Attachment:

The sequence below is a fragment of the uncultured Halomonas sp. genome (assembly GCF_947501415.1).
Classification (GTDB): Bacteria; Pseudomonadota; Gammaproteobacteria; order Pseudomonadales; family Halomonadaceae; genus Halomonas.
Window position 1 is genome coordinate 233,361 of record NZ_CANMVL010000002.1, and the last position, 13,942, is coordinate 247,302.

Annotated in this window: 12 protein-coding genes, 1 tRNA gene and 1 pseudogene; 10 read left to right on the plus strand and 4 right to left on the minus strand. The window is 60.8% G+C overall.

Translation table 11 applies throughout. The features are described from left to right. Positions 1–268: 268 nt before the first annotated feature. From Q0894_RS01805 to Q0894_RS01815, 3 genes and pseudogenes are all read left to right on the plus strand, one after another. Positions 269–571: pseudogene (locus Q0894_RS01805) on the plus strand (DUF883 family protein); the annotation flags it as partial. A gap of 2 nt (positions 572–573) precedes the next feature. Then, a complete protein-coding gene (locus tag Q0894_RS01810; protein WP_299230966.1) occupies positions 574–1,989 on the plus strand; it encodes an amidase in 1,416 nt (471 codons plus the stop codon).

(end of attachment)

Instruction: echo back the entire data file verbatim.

The sequence below is a fragment of the uncultured Halomonas sp. genome (assembly GCF_947501415.1).
Classification (GTDB): Bacteria; Pseudomonadota; Gammaproteobacteria; order Pseudomonadales; family Halomonadaceae; genus Halomonas.
Window position 1 is genome coordinate 233,361 of record NZ_CANMVL010000002.1, and the last position, 13,942, is coordinate 247,302.

Annotated in this window: 12 protein-coding genes, 1 tRNA gene and 1 pseudogene; 10 read left to right on the plus strand and 4 right to left on the minus strand. The window is 60.8% G+C overall.

Translation table 11 applies throughout. The features are described from left to right. Positions 1–268: 268 nt before the first annotated feature. From Q0894_RS01805 to Q0894_RS01815, 3 genes and pseudogenes are all read left to right on the plus strand, one after another. Positions 269–571: pseudogene (locus Q0894_RS01805) on the plus strand (DUF883 family protein); the annotation flags it as partial. A gap of 2 nt (positions 572–573) precedes the next feature. Then, a complete protein-coding gene (locus tag Q0894_RS01810; protein WP_299230966.1) occupies positions 574–1,989 on the plus strand; it encodes an amidase in 1,416 nt (471 codons plus the stop codon).